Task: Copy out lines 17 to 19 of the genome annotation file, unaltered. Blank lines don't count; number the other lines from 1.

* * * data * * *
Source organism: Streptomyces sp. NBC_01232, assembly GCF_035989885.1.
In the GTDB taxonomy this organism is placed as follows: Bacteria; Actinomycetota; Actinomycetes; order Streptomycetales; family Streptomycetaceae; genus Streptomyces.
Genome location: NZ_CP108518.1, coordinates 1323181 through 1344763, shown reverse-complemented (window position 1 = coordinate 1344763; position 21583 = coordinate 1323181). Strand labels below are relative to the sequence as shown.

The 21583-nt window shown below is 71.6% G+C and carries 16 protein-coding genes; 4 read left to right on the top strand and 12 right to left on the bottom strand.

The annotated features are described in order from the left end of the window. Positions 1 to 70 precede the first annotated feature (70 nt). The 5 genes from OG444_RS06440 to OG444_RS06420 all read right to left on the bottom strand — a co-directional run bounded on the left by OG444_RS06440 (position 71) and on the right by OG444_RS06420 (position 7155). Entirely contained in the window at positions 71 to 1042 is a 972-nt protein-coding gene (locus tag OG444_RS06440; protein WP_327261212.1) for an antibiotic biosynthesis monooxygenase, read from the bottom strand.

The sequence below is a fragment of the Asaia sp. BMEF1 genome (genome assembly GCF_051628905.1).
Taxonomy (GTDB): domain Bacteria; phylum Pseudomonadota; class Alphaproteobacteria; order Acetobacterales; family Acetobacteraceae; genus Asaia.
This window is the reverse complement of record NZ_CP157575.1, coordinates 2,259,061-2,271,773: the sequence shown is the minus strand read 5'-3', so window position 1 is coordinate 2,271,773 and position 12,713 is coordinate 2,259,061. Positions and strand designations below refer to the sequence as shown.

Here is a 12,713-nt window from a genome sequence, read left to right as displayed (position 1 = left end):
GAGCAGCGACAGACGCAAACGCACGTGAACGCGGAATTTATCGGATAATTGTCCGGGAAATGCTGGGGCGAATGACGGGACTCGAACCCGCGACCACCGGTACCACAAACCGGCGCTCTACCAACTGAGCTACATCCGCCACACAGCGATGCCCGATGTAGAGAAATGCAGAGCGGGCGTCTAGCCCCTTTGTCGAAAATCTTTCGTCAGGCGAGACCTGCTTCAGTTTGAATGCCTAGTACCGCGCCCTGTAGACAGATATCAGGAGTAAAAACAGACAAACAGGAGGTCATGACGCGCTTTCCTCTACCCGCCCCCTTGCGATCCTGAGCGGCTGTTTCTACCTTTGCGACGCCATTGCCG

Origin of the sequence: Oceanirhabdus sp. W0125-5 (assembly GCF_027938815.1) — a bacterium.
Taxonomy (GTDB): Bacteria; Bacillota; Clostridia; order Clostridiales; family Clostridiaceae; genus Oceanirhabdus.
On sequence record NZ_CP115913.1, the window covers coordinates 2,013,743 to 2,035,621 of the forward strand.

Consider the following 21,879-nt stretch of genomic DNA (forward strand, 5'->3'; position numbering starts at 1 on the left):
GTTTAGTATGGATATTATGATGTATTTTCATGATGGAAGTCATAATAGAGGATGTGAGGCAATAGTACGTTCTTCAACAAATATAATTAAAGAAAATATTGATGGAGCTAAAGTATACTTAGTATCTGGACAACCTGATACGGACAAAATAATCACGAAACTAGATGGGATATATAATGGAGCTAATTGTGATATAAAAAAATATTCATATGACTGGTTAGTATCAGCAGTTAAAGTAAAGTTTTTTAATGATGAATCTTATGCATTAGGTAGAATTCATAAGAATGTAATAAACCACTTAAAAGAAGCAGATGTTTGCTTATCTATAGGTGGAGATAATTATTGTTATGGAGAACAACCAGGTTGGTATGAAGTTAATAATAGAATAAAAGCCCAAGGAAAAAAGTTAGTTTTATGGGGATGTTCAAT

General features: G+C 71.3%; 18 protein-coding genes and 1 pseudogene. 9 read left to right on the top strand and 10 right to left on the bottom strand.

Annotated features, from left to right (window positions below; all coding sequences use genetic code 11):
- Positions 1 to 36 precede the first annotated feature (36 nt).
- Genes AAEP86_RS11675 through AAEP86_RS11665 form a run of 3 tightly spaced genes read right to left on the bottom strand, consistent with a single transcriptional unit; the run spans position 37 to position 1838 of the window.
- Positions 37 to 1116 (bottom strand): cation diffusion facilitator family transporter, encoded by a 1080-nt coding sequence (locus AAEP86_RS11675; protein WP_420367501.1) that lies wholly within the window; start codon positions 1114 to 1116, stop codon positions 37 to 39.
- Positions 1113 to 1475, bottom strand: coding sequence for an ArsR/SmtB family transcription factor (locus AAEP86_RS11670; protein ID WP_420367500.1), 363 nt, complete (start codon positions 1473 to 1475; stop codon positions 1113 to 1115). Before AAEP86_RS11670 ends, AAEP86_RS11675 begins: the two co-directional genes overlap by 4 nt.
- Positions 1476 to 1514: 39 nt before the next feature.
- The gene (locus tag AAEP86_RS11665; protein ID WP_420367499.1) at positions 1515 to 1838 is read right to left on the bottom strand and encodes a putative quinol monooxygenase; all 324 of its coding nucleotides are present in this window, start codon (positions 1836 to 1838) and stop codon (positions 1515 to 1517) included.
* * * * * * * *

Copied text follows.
Annotated features, from left to right (window positions below; all coding sequences use genetic code 11):
- Positions 1 to 36 precede the first annotated feature (36 nt).
- Genes AAEP86_RS11675 through AAEP86_RS11665 form a run of 3 tightly spaced genes read right to left on the bottom strand, consistent with a single transcriptional unit; the run spans position 37 to position 1838 of the window.